BOOK REVIEW / Where careless thought cost lives: 'Grass Soup' - Zhang Xianliang: Secker, 9.99
Sunday 08 May 1994
The first thing that strikes you is the sheer lunacy of life in China's gulag, especially - but not only - during the Cultural Revolution of the Sixties. Zhang describes one educated young prisoner, who had the habit of eating his watery grass soup very slowly. This was pounced on by other intellectuals, eager to curry favour with the camp leaders, as a deliberate insult to the Party. By eating slowly, they said, the man was protesting against the starvation diet. This 'petit bourgeois' way of eating, as though he were in a high-class restaurant, had to be punished.
After the disastrous Great Leap Forward, Mao's scheme to develop the economy through mass mobilisation in the late 1930s, up to 30 million Chinese starved to death, and men in the labour camps began to die like flies. But reporting a death was a delicate linguistic matter. If you made the mistake of saying 'Group Leader, another person has died]', instead of just saying 'So-and-so has died', you could be denounced for 'picking at the dark side of socialism', and 'smearing black' on the authorities. For that you might be punished by being 'photographed'. A 'still photograph' meant being suspended upside down, or tied to a tree and exposed to swarms of insects. An 'action photograph' involved being tied up and hauled along the ground, across ditches and bush. It was also known as 'dragging along the dead dog'.
One of the cushiest jobs in the rural labour camps was cutting grass. It was certainly better than weeding the rice paddies from May to July, for this required standing up to the hips in rotting water ('mud soup'). The red welts that covered the legs as a result itched so badly that it drove men insane. The advantage of cutting grass and weeds was that you could stuff some of it in your mouth. But you had to be careful to wipe your lips all the time, for if the leaders spotted traces of green around your mouth or teeth, you would be branded a 'greens eater' and be 'photographed'.
The worst torture of China's gulag was not physical, however, but mental. Physically, millions outside the camps suffered as much and sometimes even more, especially during the Great Leap Forward. The point of labour reform was not just to torment people physically, but to break their spirit, by punishing them for their very thoughts. Labour reform, ostensibly political and rationalistic, was in fact closer to a religious orthodoxy: anyone wavering from the Marxist-Leninist or Maoist truth, or indeed anyone belonging to the wrong social class, had an attitude problem that needed curing through confession and self-criticism. The party line changed so often and so dramatically that this was no mean feat.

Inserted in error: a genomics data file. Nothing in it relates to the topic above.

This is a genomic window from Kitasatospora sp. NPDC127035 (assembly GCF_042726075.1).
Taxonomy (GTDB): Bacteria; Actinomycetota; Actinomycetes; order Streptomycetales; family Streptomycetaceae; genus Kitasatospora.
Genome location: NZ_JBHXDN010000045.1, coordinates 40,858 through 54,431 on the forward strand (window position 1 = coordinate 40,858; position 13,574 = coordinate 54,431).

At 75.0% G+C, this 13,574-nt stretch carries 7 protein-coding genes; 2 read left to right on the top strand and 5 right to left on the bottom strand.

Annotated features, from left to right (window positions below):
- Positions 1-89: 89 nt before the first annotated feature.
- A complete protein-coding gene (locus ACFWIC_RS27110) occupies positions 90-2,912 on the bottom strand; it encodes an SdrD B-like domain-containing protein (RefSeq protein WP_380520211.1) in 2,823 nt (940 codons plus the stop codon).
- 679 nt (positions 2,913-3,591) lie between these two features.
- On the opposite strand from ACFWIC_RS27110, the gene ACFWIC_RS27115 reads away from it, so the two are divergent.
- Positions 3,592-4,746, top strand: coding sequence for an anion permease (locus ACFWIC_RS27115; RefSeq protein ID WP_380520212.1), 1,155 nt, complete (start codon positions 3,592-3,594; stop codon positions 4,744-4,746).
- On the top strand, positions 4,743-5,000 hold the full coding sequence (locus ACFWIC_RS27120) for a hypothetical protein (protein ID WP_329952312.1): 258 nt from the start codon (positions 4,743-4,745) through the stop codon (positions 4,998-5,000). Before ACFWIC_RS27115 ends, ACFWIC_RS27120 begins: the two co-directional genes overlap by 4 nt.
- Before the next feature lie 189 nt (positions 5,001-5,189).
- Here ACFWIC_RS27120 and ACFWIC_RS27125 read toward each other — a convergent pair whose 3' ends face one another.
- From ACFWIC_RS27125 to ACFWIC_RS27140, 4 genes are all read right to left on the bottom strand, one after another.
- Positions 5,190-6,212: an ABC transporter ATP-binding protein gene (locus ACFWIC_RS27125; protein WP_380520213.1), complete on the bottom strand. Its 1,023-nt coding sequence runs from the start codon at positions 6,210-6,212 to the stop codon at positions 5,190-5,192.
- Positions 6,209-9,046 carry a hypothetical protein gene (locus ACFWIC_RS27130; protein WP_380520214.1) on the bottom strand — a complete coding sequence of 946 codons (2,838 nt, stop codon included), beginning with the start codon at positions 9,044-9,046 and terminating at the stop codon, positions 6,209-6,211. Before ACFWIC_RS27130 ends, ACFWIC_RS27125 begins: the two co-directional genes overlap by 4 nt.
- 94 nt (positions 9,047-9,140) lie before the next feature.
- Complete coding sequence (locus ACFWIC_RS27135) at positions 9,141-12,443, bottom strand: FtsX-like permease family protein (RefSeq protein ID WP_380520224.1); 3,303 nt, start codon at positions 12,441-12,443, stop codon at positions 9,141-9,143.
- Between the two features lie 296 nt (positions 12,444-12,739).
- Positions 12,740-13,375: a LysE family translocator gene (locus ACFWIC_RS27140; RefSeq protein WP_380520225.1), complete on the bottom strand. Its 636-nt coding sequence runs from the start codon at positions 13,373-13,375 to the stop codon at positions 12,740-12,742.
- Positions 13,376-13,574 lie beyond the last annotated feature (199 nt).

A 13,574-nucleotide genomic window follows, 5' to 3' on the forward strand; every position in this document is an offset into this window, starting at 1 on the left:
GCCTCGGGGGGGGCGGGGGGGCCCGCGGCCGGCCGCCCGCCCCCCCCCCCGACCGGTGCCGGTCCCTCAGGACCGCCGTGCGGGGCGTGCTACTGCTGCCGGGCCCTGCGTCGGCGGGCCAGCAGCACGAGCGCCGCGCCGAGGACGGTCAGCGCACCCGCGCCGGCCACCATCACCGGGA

You had to convince the leaders that you sincerely believed in your own culpability and you were only released once you were considered fully reformed. If the system had worked perfectly, and the human spirit had been less resilient, this would have meant that people could only be free once they had literally lost their minds. The system was rationalist in the sense that anybody, regardless of provenance, was deemed capable of being reformed through hard mental and physical work. But it was an insane kind of rationalism, like the watertight logic of schizophrenics. Zhang describes its effect on intellectuals, who, often useless at hard physical tasks, were the most despised prisoners in the labour camps. In the more cerebral work of denunciation and ideological hair-splitting, however, the intellectuals came to the fore and it was the peasants and common criminals who were out of their depth during these sessions. They failed to understand that everything, literally everything, was political.
A peasant named Su Xiaosu was punished for picking up and eating a discarded ear of corn. His excuse for this crime - hunger - was not good enough; what was his thinking behind it? He must have been aiming 'to blacken the name of socialism'. Zhang's comment on the episode reveals the sardonic humour that must have helped him live through the terrible years of his imprisonment: 'Peasants did not understand a socialism that told people to endure famine. They were even less able to understand what socialist slogans had to do with gnawing an ear of corn. They would blink their tiny eyes furiously as they begged for mercy. 'I'll work harder from now on, from now on I'll work much harder . . . ]' '
From outside, it is hard to imagine what it must have been like to be locked up in these madhouses where the act of thinking, let alone speaking your thoughts, was dangerous. Zhang's extraordinary account tells us what it was like, in plain, wise, sometimes even humorous prose. It is a terrifying story. To me, the most chilling sentence in the book is this: 'The minute I begin to think seriously about something, my heart starts to pound.' But it is also a glorious story, for Zhang has shown us that the human spirit can prevail, even in hell.
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